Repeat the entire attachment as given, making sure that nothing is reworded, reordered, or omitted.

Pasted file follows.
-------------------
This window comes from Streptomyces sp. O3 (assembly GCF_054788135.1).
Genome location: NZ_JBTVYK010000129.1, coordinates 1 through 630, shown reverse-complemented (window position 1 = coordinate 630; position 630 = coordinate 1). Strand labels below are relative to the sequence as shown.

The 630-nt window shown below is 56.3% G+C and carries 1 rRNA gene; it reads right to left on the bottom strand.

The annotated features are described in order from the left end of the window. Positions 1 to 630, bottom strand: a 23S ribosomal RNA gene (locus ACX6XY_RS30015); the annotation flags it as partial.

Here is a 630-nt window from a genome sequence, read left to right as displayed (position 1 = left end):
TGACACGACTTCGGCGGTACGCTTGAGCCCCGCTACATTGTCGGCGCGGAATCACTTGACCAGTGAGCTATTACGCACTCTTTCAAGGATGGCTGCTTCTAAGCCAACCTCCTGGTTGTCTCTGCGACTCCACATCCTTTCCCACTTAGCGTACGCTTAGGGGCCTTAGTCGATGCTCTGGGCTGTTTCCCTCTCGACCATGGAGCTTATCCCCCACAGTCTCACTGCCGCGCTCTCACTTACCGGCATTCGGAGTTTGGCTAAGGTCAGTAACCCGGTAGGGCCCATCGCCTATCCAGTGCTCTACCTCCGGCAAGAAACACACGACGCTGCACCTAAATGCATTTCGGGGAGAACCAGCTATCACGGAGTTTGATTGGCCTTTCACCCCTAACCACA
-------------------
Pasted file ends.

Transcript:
This window comes from Streptomyces sp. O3 (assembly GCF_054788135.1).
Genome location: NZ_JBTVYK010000129.1, coordinates 1 through 630, shown reverse-complemented (window position 1 = coordinate 630; position 630 = coordinate 1). Strand labels below are relative to the sequence as shown.

The 630-nt window shown below is 56.3% G+C and carries 1 rRNA gene; it reads right to left on the bottom strand.

The annotated features are described in order from the left end of the window. Positions 1 to 630, bottom strand: a 23S ribosomal RNA gene (locus ACX6XY_RS30015); the annotation flags it as partial.

Here is a 630-nt window from a genome sequence, read left to right as displayed (position 1 = left end):
TGACACGACTTCGGCGGTACGCTTGAGCCCCGCTACATTGTCGGCGCGGAATCACTTGACCAGTGAGCTATTACGCACTCTTTCAAGGATGGCTGCTTCTAAGCCAACCTCCTGGTTGTCTCTGCGACTCCACATCCTTTCCCACTTAGCGTACGCTTAGGGGCCTTAGTCGATGCTCTGGGCTGTTTCCCTCTCGACCATGGAGCTTATCCCCCACAGTCTCACTGCCGCGCTCTCACTTACCGGCATTCGGAGTTTGGCTAAGGTCAGTAACCCGGTAGGGCCCATCGCCTATCCAGTGCTCTACCTCCGGCAAGAAACACACGACGCTGCACCTAAATGCATTTCGGGGAGAACCAGCTATCACGGAGTTTGATTGGCCTTTCACCCCTAACCACA